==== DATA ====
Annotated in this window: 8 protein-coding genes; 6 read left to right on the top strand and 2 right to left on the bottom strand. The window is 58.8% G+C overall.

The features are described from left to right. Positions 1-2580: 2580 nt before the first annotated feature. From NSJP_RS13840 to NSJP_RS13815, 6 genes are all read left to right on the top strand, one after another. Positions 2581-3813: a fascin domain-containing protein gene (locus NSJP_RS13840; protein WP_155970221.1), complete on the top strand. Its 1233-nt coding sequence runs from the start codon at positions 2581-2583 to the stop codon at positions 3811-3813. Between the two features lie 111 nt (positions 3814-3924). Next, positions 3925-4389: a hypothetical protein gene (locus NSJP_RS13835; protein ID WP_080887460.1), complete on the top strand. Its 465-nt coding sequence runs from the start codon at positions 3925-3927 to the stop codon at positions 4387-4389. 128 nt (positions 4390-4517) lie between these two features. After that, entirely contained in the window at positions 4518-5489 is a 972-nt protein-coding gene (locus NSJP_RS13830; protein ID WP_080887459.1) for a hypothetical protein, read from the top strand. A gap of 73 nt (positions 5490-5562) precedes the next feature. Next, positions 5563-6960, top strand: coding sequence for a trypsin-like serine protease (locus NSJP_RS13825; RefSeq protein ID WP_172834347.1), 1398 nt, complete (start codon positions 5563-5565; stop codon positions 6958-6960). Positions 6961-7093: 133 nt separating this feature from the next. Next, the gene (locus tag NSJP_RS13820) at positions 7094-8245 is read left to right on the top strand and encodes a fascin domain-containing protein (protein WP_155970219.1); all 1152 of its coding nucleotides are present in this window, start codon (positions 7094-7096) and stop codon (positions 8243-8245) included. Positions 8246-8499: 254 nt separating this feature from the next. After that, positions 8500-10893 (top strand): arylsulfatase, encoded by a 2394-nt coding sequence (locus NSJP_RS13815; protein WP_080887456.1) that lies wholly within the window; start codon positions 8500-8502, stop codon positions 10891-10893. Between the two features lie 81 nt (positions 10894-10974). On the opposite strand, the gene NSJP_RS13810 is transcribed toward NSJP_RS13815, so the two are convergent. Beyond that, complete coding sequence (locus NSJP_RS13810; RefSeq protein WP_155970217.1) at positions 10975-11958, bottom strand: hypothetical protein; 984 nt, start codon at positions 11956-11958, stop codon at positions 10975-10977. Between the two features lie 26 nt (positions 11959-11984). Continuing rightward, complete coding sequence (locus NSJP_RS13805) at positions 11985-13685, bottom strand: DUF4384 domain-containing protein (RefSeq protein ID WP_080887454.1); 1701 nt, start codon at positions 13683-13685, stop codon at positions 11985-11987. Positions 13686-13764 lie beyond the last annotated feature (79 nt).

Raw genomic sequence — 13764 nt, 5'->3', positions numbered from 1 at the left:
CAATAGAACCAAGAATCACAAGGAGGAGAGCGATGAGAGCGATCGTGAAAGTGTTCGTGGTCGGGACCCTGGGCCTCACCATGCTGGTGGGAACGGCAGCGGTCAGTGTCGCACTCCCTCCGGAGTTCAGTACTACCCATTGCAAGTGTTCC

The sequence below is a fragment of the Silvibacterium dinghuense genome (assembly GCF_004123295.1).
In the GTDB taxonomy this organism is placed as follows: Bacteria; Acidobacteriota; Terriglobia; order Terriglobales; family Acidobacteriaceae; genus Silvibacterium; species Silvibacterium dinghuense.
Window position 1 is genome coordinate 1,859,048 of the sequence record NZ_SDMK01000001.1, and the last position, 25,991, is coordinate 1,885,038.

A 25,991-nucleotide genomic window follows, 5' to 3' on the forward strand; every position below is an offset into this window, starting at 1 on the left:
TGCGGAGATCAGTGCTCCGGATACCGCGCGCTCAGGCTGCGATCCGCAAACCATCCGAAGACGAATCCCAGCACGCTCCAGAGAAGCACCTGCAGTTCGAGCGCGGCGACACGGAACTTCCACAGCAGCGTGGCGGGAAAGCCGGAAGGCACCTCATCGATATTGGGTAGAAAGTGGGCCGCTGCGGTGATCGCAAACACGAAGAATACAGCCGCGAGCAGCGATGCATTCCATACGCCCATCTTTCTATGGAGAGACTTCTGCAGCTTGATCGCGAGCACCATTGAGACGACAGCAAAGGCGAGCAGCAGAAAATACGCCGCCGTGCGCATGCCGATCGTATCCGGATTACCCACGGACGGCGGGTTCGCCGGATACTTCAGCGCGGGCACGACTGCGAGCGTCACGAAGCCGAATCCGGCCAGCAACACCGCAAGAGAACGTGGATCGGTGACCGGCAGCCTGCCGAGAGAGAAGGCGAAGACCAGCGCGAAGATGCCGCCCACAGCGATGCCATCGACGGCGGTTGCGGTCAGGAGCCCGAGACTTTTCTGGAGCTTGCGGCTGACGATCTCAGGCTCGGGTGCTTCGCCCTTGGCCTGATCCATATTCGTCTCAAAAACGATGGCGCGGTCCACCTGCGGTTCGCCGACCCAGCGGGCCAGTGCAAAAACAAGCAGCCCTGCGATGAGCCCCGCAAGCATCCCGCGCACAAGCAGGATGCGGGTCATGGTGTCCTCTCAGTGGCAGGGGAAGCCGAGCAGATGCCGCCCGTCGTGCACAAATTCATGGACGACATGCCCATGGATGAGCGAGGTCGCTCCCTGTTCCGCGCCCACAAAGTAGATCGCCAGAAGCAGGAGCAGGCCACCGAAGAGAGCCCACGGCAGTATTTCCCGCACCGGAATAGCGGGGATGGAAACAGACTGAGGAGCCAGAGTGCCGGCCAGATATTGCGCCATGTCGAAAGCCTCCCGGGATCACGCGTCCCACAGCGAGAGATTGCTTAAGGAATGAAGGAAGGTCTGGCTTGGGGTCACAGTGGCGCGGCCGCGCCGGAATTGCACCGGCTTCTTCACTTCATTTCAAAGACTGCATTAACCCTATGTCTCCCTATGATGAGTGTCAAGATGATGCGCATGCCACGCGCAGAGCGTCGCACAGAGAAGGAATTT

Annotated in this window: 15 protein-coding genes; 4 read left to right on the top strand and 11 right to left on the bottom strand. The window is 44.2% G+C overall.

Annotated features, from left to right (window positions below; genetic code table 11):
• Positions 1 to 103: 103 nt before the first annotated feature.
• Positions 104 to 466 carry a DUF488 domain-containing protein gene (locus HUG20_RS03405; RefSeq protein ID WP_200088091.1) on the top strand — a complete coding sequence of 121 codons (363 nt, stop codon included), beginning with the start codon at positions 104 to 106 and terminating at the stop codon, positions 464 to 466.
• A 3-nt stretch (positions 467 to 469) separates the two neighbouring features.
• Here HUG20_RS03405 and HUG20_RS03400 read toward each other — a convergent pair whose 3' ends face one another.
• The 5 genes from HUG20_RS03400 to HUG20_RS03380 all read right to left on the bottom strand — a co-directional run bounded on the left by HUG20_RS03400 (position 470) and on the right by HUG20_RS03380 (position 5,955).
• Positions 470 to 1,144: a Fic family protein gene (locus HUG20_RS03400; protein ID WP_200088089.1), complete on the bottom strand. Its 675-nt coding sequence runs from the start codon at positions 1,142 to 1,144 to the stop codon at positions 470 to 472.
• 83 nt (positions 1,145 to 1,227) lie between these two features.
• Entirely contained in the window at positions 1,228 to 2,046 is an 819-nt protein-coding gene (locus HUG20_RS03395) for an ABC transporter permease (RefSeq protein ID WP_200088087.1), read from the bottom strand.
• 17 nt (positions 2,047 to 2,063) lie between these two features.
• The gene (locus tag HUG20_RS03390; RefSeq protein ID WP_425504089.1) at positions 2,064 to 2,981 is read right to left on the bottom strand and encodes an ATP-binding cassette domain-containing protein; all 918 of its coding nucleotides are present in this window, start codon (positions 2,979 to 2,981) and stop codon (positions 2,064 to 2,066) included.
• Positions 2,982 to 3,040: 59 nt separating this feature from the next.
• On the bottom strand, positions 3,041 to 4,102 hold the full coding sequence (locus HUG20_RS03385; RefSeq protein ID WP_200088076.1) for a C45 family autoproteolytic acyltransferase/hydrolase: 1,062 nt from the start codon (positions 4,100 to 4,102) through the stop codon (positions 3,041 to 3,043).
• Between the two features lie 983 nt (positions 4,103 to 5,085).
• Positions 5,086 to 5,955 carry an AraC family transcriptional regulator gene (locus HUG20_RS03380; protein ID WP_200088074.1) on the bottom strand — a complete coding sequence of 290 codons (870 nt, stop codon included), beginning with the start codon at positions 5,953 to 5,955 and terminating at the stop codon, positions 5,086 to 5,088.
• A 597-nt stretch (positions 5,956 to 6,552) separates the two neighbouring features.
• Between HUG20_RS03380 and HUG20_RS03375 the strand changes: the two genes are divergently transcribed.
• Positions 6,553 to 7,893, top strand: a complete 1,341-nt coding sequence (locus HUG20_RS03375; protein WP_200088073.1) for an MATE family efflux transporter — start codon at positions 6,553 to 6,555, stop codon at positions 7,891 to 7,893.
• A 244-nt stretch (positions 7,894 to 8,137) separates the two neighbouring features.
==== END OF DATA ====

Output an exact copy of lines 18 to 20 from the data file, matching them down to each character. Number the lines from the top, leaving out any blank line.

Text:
• 83 nt (positions 1,145 to 1,227) lie between these two features.
• Entirely contained in the window at positions 1,228 to 2,046 is an 819-nt protein-coding gene (locus HUG20_RS03395) for an ABC transporter permease (RefSeq protein ID WP_200088087.1), read from the bottom strand.
• 17 nt (positions 2,047 to 2,063) lie between these two features.